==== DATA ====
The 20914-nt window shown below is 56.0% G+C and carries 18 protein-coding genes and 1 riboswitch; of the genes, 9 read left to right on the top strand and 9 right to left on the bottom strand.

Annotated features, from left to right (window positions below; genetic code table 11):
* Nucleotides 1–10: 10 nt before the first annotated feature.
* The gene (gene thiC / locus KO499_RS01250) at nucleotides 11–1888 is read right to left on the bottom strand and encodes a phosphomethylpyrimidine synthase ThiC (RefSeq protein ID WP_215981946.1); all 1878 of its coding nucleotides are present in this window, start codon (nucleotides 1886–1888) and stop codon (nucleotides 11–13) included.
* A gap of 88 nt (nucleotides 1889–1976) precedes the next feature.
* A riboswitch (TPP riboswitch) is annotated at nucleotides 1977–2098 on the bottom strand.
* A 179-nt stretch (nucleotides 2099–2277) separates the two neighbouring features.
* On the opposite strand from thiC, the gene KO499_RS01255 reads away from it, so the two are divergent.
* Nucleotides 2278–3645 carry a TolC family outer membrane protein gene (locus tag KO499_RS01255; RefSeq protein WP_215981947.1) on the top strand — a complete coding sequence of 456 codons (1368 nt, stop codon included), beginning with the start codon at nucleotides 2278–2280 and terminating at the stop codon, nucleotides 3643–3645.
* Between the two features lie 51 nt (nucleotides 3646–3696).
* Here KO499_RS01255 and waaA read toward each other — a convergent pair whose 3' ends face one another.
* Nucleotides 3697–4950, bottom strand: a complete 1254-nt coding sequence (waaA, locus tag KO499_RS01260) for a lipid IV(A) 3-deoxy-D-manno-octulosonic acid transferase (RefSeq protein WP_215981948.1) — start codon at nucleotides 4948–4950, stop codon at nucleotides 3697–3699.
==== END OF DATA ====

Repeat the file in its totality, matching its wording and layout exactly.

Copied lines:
The 20914-nt window shown below is 56.0% G+C and carries 18 protein-coding genes and 1 riboswitch; of the genes, 9 read left to right on the top strand and 9 right to left on the bottom strand.

Annotated features, from left to right (window positions below; genetic code table 11):
* Nucleotides 1–10: 10 nt before the first annotated feature.
* The gene (gene thiC / locus KO499_RS01250) at nucleotides 11–1888 is read right to left on the bottom strand and encodes a phosphomethylpyrimidine synthase ThiC (RefSeq protein ID WP_215981946.1); all 1878 of its coding nucleotides are present in this window, start codon (nucleotides 1886–1888) and stop codon (nucleotides 11–13) included.
* A gap of 88 nt (nucleotides 1889–1976) precedes the next feature.
* A riboswitch (TPP riboswitch) is annotated at nucleotides 1977–2098 on the bottom strand.
* A 179-nt stretch (nucleotides 2099–2277) separates the two neighbouring features.
* On the opposite strand from thiC, the gene KO499_RS01255 reads away from it, so the two are divergent.
* Nucleotides 2278–3645 carry a TolC family outer membrane protein gene (locus tag KO499_RS01255; RefSeq protein WP_215981947.1) on the top strand — a complete coding sequence of 456 codons (1368 nt, stop codon included), beginning with the start codon at nucleotides 2278–2280 and terminating at the stop codon, nucleotides 3643–3645.
* Between the two features lie 51 nt (nucleotides 3646–3696).
* Here KO499_RS01255 and waaA read toward each other — a convergent pair whose 3' ends face one another.
* Nucleotides 3697–4950, bottom strand: a complete 1254-nt coding sequence (waaA, locus tag KO499_RS01260) for a lipid IV(A) 3-deoxy-D-manno-octulosonic acid transferase (RefSeq protein WP_215981948.1) — start codon at nucleotides 4948–4950, stop codon at nucleotides 3697–3699.